If the idea of mindless relaxation makes you uneasy, not to worry. From archaeological digs to stargazing camps, Arizona offers lots of options to visitors with learning urges.
Studying the skies
Clear, dry nights, abundant mountain ranges, and ordinances against light pollution create prime conditions for stargazing – which explains why so many world-renowned astronomical observatories have scoped out Southern Arizona. Kitt Peak National Observatory, east of Tucson on Tohono O’odham land, offers an excellent guided dinner and stargazing program, including an overnight option.
The Kitt Peak observatory also conducts daytime guided tours, as does Safford’s Mount Graham International Observatory – perched near the top of the 10,713-foot mountain for which it’s named – and the Fred Lawrence Whipple Observatory on the 8,550-foot Mount Hopkins, south of Tucson.
Members of the public can peer through the 16-inch telescope at the Flandrau Science Center on Tucson’s University of Arizona campus, and the U of A’s Alumni Association and its Steward Observatory run a series of annual astronomy camps for adults and teens.
It’s tough to find a top resort in Scottsdale that doesn’t offer some kind of culinary instruction. Standouts include the healthy cooking classes at The Boulders Resort, which focus on recipes created by the on-site Golden Door Spa. The bi-weekly Monday Night Chef’s Table program run by Chef Charles Wiley at Café ZuZu in Hotel Valley Ho emphasizes seasonal vegetables and fruits. Geared toward ages 5 to 10, the interactive Kids in the Kitchen program at The Westin Kierland Resort & Spa teaches all aspects of the culinary routine, including cleanliness (good luck with that in your home kitchen).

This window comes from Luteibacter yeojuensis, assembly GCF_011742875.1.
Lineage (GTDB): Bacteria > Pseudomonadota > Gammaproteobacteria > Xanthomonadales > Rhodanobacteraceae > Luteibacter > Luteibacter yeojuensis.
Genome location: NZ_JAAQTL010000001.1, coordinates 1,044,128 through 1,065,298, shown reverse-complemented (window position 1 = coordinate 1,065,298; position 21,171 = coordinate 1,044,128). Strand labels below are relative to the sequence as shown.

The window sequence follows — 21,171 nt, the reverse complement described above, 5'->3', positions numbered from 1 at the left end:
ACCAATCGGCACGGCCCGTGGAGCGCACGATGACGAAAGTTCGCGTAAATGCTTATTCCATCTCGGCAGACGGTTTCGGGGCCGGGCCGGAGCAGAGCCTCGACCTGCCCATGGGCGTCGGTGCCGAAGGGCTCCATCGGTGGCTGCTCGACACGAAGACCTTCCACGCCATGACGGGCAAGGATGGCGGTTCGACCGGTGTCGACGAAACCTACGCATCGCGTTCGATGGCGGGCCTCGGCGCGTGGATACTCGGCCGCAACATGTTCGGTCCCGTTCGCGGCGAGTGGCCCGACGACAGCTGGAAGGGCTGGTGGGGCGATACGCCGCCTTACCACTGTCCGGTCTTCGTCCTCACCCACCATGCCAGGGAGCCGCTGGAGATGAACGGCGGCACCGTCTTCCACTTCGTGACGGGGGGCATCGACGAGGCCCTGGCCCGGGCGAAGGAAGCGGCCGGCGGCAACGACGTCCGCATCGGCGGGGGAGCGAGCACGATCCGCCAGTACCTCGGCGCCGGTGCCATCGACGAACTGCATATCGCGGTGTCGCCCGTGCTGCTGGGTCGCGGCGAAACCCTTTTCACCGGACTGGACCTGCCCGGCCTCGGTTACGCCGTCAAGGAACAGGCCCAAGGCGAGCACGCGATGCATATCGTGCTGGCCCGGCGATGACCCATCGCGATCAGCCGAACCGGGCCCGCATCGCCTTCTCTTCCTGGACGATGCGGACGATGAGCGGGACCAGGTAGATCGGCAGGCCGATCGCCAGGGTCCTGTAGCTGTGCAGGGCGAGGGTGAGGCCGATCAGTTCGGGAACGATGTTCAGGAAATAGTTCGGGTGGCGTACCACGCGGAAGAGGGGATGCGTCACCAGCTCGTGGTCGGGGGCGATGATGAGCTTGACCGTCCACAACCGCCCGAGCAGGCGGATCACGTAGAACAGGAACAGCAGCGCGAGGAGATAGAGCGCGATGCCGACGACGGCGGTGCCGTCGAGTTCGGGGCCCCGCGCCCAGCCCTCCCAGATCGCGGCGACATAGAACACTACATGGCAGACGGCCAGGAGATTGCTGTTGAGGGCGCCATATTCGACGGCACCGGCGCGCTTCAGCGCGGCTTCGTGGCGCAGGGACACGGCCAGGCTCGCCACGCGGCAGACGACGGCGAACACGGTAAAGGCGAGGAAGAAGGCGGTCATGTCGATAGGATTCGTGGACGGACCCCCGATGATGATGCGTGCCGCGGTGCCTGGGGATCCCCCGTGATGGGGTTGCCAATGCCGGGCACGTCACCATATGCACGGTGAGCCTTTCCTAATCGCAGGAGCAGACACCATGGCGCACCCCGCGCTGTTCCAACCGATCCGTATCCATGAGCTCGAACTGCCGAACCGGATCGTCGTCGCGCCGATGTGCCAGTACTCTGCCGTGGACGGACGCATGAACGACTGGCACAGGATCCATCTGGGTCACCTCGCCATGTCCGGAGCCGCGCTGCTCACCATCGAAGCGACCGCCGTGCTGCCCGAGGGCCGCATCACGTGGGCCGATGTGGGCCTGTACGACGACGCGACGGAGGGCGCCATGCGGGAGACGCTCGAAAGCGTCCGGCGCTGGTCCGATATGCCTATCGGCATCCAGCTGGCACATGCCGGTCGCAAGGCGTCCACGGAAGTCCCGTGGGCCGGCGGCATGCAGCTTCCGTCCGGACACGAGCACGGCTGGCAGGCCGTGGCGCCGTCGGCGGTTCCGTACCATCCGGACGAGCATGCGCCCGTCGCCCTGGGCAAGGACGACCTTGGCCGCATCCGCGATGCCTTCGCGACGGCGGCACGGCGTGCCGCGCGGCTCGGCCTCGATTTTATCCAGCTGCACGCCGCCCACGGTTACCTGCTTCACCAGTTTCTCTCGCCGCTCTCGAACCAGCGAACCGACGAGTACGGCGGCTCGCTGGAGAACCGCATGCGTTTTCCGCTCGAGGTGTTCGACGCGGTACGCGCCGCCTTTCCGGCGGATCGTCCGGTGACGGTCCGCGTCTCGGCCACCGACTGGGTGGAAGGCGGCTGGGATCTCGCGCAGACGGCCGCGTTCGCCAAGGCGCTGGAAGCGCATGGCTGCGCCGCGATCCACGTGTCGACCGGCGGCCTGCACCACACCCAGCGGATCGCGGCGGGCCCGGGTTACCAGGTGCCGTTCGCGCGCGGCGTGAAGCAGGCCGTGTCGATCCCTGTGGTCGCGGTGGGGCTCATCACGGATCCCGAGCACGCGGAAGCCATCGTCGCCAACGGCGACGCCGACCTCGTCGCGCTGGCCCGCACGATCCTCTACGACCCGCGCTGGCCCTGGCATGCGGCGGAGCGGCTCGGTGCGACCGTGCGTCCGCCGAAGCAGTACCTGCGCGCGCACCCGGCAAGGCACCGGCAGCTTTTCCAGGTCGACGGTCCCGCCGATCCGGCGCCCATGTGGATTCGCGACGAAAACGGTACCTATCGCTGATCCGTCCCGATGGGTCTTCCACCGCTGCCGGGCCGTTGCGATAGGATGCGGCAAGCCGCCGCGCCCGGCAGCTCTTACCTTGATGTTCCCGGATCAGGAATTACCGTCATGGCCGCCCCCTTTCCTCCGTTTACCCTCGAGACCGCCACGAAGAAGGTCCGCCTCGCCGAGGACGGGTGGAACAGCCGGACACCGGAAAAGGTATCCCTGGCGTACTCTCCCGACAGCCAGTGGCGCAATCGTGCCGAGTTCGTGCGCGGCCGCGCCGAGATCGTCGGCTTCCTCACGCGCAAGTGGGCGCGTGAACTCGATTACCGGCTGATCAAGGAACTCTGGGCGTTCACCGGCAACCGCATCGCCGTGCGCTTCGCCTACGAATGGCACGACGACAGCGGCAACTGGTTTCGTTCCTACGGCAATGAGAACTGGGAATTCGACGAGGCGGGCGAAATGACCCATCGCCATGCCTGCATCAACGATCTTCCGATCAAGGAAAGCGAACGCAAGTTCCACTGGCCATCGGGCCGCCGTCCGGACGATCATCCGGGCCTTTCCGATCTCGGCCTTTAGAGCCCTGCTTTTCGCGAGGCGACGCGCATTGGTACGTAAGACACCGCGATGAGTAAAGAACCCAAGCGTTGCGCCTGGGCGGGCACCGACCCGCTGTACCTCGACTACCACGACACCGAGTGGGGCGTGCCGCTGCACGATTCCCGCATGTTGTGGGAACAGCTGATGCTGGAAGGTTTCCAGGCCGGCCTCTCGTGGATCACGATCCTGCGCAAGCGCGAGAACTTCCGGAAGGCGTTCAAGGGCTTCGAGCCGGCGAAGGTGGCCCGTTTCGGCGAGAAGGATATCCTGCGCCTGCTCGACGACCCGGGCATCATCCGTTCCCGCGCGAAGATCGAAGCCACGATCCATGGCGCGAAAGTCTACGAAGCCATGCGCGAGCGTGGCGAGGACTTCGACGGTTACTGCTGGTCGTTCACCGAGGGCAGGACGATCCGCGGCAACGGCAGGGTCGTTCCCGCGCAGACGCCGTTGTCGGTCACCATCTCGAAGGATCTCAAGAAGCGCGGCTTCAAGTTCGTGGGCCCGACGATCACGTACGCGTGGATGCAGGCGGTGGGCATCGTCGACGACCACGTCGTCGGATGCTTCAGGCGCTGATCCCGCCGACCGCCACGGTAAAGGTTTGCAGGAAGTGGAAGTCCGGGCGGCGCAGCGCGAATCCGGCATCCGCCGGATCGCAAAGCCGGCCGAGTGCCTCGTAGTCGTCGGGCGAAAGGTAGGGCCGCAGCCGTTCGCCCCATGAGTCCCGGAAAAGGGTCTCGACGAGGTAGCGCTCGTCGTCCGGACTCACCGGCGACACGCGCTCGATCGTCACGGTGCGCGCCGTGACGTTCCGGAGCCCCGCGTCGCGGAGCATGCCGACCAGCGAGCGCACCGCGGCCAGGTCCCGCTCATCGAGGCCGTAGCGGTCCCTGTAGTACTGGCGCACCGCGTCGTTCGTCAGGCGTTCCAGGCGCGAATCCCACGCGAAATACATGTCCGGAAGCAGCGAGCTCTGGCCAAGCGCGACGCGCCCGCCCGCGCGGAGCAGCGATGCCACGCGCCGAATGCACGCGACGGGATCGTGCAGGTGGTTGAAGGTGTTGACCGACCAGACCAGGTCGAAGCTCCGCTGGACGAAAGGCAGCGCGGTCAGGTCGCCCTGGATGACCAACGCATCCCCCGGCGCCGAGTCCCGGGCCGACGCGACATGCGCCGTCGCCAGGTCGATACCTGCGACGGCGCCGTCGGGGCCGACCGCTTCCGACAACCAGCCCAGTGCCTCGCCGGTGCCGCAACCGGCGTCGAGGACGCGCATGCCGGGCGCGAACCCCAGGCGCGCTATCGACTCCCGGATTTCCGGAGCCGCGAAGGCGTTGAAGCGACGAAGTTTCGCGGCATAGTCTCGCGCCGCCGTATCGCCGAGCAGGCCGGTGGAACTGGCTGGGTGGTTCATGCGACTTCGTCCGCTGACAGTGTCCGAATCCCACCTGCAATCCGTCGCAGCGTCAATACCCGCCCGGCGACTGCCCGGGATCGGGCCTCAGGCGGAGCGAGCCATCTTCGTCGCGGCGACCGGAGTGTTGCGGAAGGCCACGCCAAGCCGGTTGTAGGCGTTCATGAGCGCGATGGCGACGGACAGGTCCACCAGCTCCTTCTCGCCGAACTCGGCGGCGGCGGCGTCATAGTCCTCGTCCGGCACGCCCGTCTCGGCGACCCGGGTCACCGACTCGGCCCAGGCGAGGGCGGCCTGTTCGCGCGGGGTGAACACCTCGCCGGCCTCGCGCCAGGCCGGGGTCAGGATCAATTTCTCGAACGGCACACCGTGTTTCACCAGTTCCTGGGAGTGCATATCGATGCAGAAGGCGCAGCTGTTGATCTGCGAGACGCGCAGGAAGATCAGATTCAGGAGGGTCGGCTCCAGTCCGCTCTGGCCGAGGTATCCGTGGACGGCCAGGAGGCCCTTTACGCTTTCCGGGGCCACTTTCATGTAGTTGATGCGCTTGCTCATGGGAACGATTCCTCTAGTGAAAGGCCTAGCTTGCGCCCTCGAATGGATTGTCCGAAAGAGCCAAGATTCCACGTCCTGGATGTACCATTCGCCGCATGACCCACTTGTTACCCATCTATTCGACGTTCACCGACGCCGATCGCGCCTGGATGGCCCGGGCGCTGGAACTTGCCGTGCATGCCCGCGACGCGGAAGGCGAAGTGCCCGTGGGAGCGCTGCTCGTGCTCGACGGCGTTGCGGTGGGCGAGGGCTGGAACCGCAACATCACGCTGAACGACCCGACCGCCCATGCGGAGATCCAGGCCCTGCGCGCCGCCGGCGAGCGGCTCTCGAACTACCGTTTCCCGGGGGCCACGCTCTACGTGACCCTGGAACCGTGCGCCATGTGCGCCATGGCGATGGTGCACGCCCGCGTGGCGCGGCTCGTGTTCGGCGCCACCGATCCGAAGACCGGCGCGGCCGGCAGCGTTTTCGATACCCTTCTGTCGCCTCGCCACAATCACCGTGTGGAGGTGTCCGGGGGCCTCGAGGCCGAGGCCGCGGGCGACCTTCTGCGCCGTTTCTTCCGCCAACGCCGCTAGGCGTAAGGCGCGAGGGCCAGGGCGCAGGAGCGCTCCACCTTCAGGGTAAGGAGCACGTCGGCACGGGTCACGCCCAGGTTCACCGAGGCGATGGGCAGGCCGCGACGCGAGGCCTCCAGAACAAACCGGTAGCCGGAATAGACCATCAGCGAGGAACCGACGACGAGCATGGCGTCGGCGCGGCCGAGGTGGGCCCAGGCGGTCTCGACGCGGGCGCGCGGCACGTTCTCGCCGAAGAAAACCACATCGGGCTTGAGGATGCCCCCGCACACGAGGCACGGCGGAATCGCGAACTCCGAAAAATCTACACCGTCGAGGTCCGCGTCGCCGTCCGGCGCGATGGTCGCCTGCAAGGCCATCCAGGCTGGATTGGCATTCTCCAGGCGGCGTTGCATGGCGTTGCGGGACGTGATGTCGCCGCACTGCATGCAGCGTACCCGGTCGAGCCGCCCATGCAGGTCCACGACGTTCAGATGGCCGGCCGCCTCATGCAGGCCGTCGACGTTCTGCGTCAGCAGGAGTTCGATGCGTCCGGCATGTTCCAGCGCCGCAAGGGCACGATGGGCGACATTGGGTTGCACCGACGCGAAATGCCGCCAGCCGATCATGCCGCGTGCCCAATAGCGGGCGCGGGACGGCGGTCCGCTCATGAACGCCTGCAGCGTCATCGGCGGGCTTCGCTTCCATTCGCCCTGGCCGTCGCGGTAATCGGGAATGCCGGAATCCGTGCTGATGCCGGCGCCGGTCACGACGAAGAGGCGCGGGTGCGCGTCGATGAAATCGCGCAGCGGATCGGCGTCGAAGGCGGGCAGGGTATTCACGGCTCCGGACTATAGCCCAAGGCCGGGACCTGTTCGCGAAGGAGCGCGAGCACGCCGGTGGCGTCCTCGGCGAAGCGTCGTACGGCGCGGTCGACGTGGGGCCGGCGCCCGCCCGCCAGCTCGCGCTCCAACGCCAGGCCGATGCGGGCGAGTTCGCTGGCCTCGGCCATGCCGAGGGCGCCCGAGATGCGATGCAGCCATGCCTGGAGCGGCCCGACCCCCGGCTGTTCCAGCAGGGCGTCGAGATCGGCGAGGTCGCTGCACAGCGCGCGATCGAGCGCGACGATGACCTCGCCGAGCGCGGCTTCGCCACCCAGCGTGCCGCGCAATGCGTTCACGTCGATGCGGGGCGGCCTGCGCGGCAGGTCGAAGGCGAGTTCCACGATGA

Chef Helen Saul spent time in the Yucatan, and regional Mexican cuisine is among the specialties she teaches at the Bisbee Cooking School, where all classes highlight native Southwestern ingredients. In Flagstaff, classes offered by The Seasoned Kitchen run the gamut from Italian to Malaysian, and from local talent to visiting experts.
The area’s original native settlers left behind a lot of evidence of their existence. Among the programs geared toward studying – and, in some cases, recovering – ancient artifacts are those of Tucson-based Old Pueblo Archaeology, ranging from lectures on pottery types to lessons on field technique and archaeologist-led digs.
In addition to tours of the 1,500-year-old Hohokam village on which it is sited, the Pueblo Grande Museum and Archaeological Park in Phoenix has a hands-on exhibit of archaeological techniques and runs several public field trips.
Under the aegis of Arizona State University, the Deer Valley Rock Art Center showcases the largest concentration of Native American petroglyphs in Greater Phoenix – some 1,500 drawings made between 800 and 5,000 years ago – and teaches visitors about methods used to preserve them.
For more than three decades, professional archaeologists have supervised public excavations and research technique programs at Elden Pueblo, a prehistoric Sinaguan village and Hopi ancestral site near Flagstaff.
Photography with the pros
Good news for those who have ogled the pictures in Arizona Highways magazine and felt as awed by the photographers’ skill as by the scenery they captured. A series of Arizona Highways Photo Workshops taught by several of the magazine’s top shutterbugs shows you how to take your best shot in some of the Southwest’s most stunning locations, including Sedona, the Grand Canyon and Monument Valley.
Lessons in urban planning
Whether you consider Arcosanti visionary or quixotic, this unfinished model city is bound to fascinate. Paolo Soleri, a former student of Frank Lloyd Wright, chose a spot in a remote desert north of Phoenix to serve as a laboratory for his ideas about eliminating urban sprawl.
Take a standard one-hour tour of the grounds and you might see residents casting the bells and wind chimes sold here and at Cosanti, Soleri’s home and architectural studio near Scottsdale. Those really interested in “Arcology,” as Soleri termed his theories, can book a one-week seminar at Arcosanti, which includes face time with the nonagenarian Soleri (b. 1919). Another option: Spending five weeks on site working to complete the city.